After approximately an hour of adventuring around Luxembourg City (read: after an hour of wrong turns due to bad directions and my poor sense of orientation in new cities), we managed to find the entrance to the Casemates du Bock. Exploring the casemates was probably my favorite part of our trip to Luxembourg. This complex city wall and tunnel system was originally built as a defense structure for Luxembourg in the 1600's, and construction continued into the 1700's and beyond. Centuries later the casemates were used in World War II; check the link below for more information.
|On both sides of the road you can see the casemates, and the bridge in between was built to connect the tunnel systems.|
'Casemates du Bock' according to good old Wikipedia :
"The first tunnels for the underground defences below the old castle were dug out during the Spanish period in 1644. Extensions were made by the French engineer Vauban under Louis XIV in 1684 but it was from 1737 to 1746 that the Austrians completed the extraordinary complex of underground passages and galleries known as the casemates. With a total length of 23 km (14 mi) and depths of up to 40 m (130 ft), they accommodated 50 cannons and a garrison of 1,200 men.
When the surface fortifications were dismantled in 1875, most of the underground defences remained largely untouched, 17 km (11 mi) of passageways remaining. In 1994, the casemates were added to the list of UNESCO's world heritage sites, attracting some 100,000 visitors a year.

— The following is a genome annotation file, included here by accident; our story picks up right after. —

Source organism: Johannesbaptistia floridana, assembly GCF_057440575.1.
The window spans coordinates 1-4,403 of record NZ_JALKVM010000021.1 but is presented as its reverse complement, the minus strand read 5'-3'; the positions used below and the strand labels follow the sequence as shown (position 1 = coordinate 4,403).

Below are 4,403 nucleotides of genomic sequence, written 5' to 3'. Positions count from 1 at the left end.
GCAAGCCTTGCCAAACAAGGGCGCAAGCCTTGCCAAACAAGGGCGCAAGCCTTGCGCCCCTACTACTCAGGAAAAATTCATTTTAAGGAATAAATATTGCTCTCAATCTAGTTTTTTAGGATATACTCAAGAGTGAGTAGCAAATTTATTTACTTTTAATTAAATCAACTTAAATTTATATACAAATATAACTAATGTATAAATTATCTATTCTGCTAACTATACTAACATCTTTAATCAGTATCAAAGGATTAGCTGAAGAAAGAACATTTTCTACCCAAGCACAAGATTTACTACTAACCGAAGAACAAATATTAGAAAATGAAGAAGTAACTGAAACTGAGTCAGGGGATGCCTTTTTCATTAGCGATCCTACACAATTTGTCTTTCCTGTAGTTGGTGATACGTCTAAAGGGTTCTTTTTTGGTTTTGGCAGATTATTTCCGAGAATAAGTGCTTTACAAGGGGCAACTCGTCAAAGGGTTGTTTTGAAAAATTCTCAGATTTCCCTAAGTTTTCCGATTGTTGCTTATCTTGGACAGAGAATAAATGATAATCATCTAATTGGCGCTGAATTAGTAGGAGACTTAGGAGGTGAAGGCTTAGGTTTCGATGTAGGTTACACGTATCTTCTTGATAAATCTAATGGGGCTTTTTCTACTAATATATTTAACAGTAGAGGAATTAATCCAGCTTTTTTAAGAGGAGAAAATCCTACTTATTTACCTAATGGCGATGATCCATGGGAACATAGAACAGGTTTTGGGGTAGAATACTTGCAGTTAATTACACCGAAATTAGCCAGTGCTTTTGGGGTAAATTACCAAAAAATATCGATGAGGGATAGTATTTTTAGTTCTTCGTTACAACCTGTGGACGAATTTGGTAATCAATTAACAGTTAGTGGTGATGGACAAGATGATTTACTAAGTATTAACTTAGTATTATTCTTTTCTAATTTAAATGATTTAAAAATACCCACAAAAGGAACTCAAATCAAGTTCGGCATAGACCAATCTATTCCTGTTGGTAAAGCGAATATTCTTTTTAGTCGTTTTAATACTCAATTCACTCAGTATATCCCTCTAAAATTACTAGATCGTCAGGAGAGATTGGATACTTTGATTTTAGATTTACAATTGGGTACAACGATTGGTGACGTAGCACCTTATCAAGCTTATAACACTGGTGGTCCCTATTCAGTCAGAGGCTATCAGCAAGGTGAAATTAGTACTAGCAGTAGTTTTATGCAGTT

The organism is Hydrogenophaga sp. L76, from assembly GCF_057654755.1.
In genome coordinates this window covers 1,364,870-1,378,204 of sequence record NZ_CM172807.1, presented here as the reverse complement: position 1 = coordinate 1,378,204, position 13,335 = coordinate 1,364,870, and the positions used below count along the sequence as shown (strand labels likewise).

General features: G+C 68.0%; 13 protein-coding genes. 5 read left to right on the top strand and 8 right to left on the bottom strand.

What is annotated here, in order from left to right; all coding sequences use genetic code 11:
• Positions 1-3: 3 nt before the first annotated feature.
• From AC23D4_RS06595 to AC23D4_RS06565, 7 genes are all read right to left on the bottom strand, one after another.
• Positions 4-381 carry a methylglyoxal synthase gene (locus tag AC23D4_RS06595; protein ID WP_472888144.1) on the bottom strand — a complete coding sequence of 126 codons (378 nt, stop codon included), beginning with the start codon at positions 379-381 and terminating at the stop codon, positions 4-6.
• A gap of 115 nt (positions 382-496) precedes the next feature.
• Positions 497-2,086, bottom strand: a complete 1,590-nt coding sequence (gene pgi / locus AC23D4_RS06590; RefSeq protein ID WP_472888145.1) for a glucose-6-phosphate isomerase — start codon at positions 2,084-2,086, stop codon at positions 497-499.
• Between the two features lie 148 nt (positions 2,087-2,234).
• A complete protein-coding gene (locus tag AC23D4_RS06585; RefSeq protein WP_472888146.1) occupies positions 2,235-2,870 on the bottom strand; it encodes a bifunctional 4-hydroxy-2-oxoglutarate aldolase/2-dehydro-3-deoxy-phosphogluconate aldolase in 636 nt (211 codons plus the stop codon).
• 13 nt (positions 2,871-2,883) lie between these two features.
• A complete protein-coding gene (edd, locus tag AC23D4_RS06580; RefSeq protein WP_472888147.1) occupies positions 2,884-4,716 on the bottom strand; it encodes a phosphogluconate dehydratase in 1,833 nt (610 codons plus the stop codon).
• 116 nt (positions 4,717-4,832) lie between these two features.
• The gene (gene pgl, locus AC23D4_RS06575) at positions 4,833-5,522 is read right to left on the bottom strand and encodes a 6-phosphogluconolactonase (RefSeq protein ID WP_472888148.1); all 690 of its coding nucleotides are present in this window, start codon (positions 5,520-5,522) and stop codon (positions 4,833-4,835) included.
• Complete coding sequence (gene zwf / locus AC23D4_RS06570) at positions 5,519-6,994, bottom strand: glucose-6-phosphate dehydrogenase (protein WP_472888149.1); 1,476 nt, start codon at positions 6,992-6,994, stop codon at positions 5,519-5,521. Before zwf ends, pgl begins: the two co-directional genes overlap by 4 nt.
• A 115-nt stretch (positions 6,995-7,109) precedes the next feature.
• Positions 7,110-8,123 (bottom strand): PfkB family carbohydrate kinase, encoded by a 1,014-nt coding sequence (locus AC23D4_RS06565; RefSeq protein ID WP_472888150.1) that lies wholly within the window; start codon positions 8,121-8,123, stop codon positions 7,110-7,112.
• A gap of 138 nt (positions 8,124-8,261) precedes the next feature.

In 1933, the Bock casemates were opened to the public. During the Second World War, they were used as a bomb shelter able to accommodate up to 35,000 people. Renovation work and repairs were undertaken in 2008–2009 including the opening up of the mine galleries which contained explosives able to blow up part of the Bock in case of need."
After wandering through the casemates, we spent some time in the park before gathering our bags back at the Airbnb to head to the train station. It's so nice to have friends I'm so comfortable with for trips like this, but I must say this weekend (and all of the travel recently) made me miss my friend Chelsie a lot. Last year she and I spent most of the fall wandering around the country together for Mediation Competitions and Honors Scholars trips, so whenever I'm exploring new places I still feel like she should be by my side (or holding my hand as the plane takes off and lands).
Sidenote of huge thanks to the Portuguese girls for speaking English for me all weekend, and for just being the nicest human beings ever. It's funny to wake up from a nap and cause the conversation to change languages, but I appreciate their accommodation so much. I downloaded Portuguese on Duolingo (language learning app) this weekend, so maybe one day I'll be able to understand them.
I have a lot to share about classes and life in Strasbourg and future travel plans; bear with me as I get used to updating my blog...
In synopsis, everything is perfect and I love it here more than I ever imagined I would... And I'll be completely honest that I boarded my plane with unnaturally high expectations...
I realized today that I've been in France for 26 days. In total I'll be here for 247 days. Already, more than 10% of my time here is gone... And more than 20% of my time with Francisca and the dear friends I've made who are only here one semester.... That's sad.
Mmkay, back to happy thoughts of French baguettes, wine, pretty flowers & making the most of my time here!
"Wander with wonder and the whole world becomes home" -Tyler Knott Gregson